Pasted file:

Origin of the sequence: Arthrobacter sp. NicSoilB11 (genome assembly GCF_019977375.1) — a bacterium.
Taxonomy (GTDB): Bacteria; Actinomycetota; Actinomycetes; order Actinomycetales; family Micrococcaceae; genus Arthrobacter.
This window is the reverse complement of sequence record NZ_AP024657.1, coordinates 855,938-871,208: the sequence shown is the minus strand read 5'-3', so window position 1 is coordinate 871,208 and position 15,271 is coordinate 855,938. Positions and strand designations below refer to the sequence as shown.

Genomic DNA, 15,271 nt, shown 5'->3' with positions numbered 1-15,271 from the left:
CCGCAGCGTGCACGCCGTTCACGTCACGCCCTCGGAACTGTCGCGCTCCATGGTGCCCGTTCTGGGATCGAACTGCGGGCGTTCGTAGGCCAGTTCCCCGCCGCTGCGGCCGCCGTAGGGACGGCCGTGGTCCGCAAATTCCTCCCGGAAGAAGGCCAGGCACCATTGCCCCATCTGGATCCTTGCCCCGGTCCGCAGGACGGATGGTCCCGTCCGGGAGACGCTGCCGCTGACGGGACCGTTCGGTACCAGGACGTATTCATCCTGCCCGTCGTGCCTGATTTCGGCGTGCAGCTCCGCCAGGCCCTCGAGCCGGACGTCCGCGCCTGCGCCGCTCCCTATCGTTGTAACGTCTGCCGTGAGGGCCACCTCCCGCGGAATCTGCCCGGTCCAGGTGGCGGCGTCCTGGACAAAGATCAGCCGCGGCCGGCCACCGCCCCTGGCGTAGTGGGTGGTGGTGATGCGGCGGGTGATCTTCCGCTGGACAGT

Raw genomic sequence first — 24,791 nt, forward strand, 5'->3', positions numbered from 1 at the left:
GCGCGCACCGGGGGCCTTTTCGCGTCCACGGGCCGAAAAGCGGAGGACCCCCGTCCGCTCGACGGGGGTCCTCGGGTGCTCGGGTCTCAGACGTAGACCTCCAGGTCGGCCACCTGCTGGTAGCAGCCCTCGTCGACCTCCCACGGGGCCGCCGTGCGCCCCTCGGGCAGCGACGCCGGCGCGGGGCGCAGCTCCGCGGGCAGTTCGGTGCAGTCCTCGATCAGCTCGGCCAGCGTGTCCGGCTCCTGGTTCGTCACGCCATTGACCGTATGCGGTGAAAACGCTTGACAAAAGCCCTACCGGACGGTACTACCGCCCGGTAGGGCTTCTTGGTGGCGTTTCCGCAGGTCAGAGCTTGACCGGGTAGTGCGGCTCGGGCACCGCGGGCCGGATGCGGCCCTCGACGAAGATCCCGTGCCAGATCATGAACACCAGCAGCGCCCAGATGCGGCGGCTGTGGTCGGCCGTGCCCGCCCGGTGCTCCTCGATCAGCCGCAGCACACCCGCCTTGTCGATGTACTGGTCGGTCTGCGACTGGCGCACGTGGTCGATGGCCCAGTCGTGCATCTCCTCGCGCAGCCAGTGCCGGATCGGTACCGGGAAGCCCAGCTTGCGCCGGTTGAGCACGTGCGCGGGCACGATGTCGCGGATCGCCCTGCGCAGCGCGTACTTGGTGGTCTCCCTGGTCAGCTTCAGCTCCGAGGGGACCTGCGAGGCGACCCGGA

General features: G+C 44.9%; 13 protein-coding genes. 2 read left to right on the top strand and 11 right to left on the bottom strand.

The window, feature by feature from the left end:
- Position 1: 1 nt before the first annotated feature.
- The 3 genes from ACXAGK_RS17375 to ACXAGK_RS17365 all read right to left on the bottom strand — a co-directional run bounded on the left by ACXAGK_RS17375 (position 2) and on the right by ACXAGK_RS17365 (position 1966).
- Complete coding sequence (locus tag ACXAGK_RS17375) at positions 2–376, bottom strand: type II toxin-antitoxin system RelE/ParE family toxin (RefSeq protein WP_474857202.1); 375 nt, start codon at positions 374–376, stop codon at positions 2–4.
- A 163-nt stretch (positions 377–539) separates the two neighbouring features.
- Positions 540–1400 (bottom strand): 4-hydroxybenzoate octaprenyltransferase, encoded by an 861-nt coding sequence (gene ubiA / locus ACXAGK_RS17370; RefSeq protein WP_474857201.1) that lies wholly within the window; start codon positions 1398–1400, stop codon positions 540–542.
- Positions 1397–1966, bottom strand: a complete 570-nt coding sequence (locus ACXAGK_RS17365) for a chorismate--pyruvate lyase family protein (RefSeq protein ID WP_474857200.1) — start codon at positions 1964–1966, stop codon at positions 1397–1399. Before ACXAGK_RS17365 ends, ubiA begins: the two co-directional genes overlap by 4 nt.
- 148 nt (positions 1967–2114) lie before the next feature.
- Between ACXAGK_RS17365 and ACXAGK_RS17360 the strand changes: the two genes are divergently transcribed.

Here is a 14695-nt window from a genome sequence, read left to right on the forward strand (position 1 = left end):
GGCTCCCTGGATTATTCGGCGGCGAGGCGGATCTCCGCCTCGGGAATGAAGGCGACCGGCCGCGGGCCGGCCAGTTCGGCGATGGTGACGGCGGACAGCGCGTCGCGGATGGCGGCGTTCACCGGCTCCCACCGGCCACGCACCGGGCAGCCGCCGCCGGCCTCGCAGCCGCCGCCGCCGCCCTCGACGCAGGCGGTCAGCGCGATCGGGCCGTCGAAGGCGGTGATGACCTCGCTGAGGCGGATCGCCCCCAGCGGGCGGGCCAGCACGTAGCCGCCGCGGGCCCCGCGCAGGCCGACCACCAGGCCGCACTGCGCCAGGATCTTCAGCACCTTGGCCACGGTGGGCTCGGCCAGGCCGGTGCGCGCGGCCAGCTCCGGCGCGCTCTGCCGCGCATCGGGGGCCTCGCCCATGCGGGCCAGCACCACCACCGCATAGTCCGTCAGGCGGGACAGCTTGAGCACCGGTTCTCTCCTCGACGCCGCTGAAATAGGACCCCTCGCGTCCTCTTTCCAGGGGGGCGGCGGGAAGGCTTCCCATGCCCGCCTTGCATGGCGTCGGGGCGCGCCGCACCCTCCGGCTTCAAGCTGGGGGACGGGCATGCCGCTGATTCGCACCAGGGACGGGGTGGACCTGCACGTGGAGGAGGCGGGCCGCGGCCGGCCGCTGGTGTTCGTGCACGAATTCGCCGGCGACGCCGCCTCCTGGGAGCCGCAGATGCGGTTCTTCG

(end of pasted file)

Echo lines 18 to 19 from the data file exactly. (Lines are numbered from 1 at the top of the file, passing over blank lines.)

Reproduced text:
Here is a 14695-nt window from a genome sequence, read left to right on the forward strand (position 1 = left end):
GGCTCCCTGGATTATTCGGCGGCGAGGCGGATCTCCGCCTCGGGAATGAAGGCGACCGGCCGCGGGCCGGCCAGTTCGGCGATGGTGACGGCGGACAGCGCGTCGCGGATGGCGGCGTTCACCGGCTCCCACCGGCCACGCACCGGGCAGCCGCCGCCGGCCTCGCAGCCGCCGCCGCCGCCCTCGACGCAGGCGGTCAGCGCGATCGGGCCGTCGAAGGCGGTGATGACCTCGCTGAGGCGGATCGCCCCCAGCGGGCGGGCCAGCACGTAGCCGCCGCGGGCCCCGCGCAGGCCGACCACCAGGCCGCACTGCGCCAGGATCTTCAGCACCTTGGCCACGGTGGGCTCGGCCAGGCCGGTGCGCGCGGCCAGCTCCGGCGCGCTCTGCCGCGCATCGGGGGCCTCGCCCATGCGGGCCAGCACCACCACCGCATAGTCCGTCAGGCGGGACAGCTTGAGCACCGGTTCTCTCCTCGACGCCGCTGAAATAGGACCCCTCGCGTCCTCTTTCCAGGGGGGCGGCGGGAAGGCTTCCCATGCCCGCCTTGCATGGCGTCGGGGCGCGCCGCACCCTCCGGCTTCAAGCTGGGGGACGGGCATGCCGCTGATTCGCACCAGGGACGGGGTGGACCTGCACGTGGAGGAGGCGGGCCGCGGCCGGCCGCTGGTGTTCGTGCACGAATTCGCCGGCGACGCCGCCTCCTGGGAGCCGCAGATGCGGTTCTTCG